Comment on proposed changes to the WHO-IS database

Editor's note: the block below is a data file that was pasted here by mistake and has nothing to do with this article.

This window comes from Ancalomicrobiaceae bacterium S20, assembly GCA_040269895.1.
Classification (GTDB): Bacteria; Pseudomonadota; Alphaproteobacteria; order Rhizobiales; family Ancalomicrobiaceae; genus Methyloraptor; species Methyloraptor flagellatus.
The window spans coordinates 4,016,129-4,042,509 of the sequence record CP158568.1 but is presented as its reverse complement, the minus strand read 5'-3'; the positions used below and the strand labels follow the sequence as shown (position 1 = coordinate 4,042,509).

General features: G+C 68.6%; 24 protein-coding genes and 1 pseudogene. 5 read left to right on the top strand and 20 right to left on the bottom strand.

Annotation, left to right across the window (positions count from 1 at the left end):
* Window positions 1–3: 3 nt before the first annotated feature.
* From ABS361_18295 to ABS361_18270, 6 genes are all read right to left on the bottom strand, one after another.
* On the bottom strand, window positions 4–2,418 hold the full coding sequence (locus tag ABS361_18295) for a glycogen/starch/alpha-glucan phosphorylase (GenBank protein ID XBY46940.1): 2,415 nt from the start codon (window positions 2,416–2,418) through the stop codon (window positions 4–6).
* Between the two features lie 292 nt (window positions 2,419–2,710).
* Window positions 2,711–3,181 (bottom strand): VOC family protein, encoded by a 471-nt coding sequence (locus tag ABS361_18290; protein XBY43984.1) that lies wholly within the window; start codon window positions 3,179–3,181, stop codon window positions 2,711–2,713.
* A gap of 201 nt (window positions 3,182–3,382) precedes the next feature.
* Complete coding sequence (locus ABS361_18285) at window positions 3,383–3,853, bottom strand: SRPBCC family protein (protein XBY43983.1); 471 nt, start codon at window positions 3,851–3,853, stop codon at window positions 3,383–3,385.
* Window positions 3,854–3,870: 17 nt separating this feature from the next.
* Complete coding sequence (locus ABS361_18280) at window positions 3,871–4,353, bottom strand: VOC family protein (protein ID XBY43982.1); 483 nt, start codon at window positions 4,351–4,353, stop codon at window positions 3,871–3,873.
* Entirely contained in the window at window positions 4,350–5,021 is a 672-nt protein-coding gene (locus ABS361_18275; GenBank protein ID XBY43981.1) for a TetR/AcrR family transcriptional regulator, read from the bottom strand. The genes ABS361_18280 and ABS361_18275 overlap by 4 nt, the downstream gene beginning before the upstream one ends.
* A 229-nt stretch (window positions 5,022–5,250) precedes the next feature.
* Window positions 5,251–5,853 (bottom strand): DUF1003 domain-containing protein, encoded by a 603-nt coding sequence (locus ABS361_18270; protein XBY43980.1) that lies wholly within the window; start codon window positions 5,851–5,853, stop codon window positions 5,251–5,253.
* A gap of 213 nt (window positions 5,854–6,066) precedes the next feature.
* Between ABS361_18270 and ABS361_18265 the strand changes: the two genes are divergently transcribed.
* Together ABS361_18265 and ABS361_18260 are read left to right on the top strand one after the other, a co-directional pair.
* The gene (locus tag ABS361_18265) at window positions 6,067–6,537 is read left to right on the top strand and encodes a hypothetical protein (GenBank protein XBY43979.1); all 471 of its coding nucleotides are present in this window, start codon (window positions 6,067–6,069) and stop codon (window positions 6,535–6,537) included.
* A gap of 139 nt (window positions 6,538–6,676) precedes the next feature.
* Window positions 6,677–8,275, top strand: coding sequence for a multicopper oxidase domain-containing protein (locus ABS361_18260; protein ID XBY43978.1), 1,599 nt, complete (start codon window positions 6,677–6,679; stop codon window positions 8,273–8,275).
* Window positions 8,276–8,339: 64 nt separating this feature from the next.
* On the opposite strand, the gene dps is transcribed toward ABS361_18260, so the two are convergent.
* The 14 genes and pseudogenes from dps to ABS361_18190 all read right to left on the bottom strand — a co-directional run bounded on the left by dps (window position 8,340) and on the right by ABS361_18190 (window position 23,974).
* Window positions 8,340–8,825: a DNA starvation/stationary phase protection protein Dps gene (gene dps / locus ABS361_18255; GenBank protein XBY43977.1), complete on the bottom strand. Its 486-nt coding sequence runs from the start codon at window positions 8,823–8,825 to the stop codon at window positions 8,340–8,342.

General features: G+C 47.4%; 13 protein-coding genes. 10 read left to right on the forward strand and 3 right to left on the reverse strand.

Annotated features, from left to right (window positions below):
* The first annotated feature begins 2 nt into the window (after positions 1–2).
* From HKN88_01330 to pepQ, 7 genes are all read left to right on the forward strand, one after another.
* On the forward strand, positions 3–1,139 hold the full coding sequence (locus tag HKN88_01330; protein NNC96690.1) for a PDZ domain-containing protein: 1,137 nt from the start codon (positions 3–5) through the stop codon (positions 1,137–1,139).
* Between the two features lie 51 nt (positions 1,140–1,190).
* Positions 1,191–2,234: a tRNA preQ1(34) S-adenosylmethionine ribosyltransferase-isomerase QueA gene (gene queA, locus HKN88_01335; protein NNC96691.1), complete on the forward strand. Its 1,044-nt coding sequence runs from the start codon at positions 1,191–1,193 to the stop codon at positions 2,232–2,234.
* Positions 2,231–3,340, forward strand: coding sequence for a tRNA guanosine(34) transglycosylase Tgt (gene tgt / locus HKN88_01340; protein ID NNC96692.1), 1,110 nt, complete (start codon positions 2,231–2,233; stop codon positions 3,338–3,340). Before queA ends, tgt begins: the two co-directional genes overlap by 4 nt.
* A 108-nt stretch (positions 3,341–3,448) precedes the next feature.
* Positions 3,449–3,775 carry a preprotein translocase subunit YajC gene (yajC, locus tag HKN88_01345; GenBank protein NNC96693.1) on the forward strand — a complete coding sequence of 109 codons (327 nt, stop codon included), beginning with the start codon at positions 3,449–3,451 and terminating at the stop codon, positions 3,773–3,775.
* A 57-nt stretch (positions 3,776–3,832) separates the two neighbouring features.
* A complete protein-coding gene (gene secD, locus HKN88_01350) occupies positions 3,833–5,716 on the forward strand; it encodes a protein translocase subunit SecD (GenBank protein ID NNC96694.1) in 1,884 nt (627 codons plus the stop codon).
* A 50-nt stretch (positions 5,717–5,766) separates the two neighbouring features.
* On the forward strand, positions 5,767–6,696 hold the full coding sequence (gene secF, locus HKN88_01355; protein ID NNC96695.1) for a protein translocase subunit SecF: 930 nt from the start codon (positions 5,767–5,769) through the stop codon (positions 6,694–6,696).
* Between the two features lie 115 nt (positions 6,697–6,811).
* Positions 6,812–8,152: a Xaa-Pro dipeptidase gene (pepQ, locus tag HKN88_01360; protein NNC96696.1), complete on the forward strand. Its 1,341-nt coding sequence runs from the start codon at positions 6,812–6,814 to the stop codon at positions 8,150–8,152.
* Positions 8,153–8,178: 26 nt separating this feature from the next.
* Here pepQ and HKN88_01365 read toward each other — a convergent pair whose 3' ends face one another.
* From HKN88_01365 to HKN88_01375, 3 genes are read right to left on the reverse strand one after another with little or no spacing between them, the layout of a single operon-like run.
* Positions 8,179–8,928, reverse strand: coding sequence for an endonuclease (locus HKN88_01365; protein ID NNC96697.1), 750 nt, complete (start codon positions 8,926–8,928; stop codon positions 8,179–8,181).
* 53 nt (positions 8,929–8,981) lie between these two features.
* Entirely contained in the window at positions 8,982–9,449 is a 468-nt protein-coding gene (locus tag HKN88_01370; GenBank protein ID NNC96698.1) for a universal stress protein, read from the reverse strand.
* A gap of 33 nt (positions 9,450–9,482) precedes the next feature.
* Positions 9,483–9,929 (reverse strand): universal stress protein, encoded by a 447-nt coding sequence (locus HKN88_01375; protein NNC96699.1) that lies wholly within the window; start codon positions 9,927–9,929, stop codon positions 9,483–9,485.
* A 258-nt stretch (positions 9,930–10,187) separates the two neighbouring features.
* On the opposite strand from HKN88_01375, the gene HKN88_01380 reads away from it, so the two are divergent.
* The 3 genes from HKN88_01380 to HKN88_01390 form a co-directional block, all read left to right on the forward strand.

Dear ICANN We understand that you are currently inviting comments and opinions on the future of the accessibility of the 'who-is' database. In relation to the three motions soon to be voted on by ICANN we would strongly support 'Motion 2' - that ICANN conduct an objective and comprehensive study on the abuses and legitimate uses of 'who-is' data, before making policy changes that may permanently alter the structure of the domain name 'who-is' system. To support this, we would make the following comments. The possibility of a restriction to 'who-is' data concerns us greatly. The who-is database is an essential tool for companies in the protection of their valuable brands and trade marks. For example, at BP we rely on the who-is database for the following: - To obtain relevant information about cyber squatters. - To obtain relevant information about registrants with whom we might have a dispute over a domain, who may not necessarily be cyber squatters. - To obtain contact information for domain registrants who we may wish to purchase a domain from. - During trade mark clearance searches we refer to the who-is database to check whether a name has already been registered, and if so by whom. We can then investigate to establish what interest the registrant company has in that name, if any. - We often refer to the who-is database for up-to-date information about our own domain names. For example, to check which BP entity has registered a domain (and that it has been registered with the correct company name), to check contact and technical details, as well as expiry dates. - BP is a very large company, with over 120,000 employees across many countries of the world. The who-is database is a useful source of information as to which BP departments/employees are registering domains for the company. We are often alerted to new projects within BP at an early stage (which may require trade mark/legal assistance) because someone has registered the relevant domain name (and this has been picked up by our watch of the who-is). - Third party associates working on projects for BP will often register domains in the names of their own companies (or worst still, in the name of BP with the associate company's address), or in the name of the individual working on the project. This is not a favorable situation, and it is against BP's company policy, as all domains registered for/on behalf of BP must be registered in BP's name. The only way that we would learn of these instances would be through the who-is database. Although domain names do not by themselves grant trade mark rights, they do give the exclusive right to a web-address on the Internet, and in many respects they have become as important as trade mark rights. Companies would be ill advised to launch a new trade mark unless the mark in question was cleared, protected, and the corresponding domain name registered. With this in mind, we would submit that the who-is register should therefore be treated in the same way as the trade mark register, which is a public record. To our knowledge it has never been suggested that access to the details of trade mark owners should be restricted. One of the main purposes of a domain name is to direct people to the registrant's web-site. We must therefore presume that when an individual or company registers a domain name there is a high probability that they have an intention to publish material to 'the world at large' on the Internet, and to direct users to that material. Publishing any kind of material is not something that should be taken lightly, particularly given the global nature of the Internet. Those who choose to do so must accept responsibility, part of which should involve the availability of their contact information as public record. Finally, turning to cyber squatting, fraud and Internet crime, which are unfortunately on the increase. The nature of the Internet grants a certain level of cover and anonymity to the perpetrators, which would most certainly be enhanced by the restriction of access to who-is information. It is already hard for brand owners to guard against misuse of their brands on the Internet (and thereby protect the public from frauds, counterfeit goods etc.), and without access to the who-is database this would become a nearly impossible task. Brand owners will be forced to obtain court orders at great expense, and will therefore have to be more selective as to which matters they pursue. This will arguably in turn encourage the prevalence of fraud and crime on the Internet. To conclude, we appreciate that in today's society there is an increasing need for the protection of personal information, and there are valid arguments in favor of the restriction of the who-is database. However, on balance a restriction to who-is data would give rise to more serious problems. If access to the who-is database were to be restricted this would be great news for cyber squatters and fraudsters. Brand owners would severely struggle to put a stop to fraud or crime involving their brands on the Internet, and in turn struggle to protect the public from such mischief. Yours faithfully, Michael Keogh Senior Trade Marks Officer, Group Trade Marks, BP p.l.c., 20 Canada Sq, London, E14 5NJ Tel: +44 (0)20 7948 5494 Fax: +44 (0)020 7948 7723 Email: keoghm@xxxxxx <mailto:keoghm@xxxxxx> BP p.l.c., a company registered in England and Wales with the company number 102498 and whose registered office is 1 St James's Square, London SW1Y 4PD The information contained in this electronic transmission may be confidential and/or privileged. Access to this electronic transmission by anyone other than the intended recipient(s) is unauthorised. If you have received it in error please notify the sender immediately. Please then delete the e-mail and do not disclose its contents to any person. Within the bounds of law electronic transmissions through internal and external networks may be monitored to ensure compliance with internal policies and legitimate business purposes.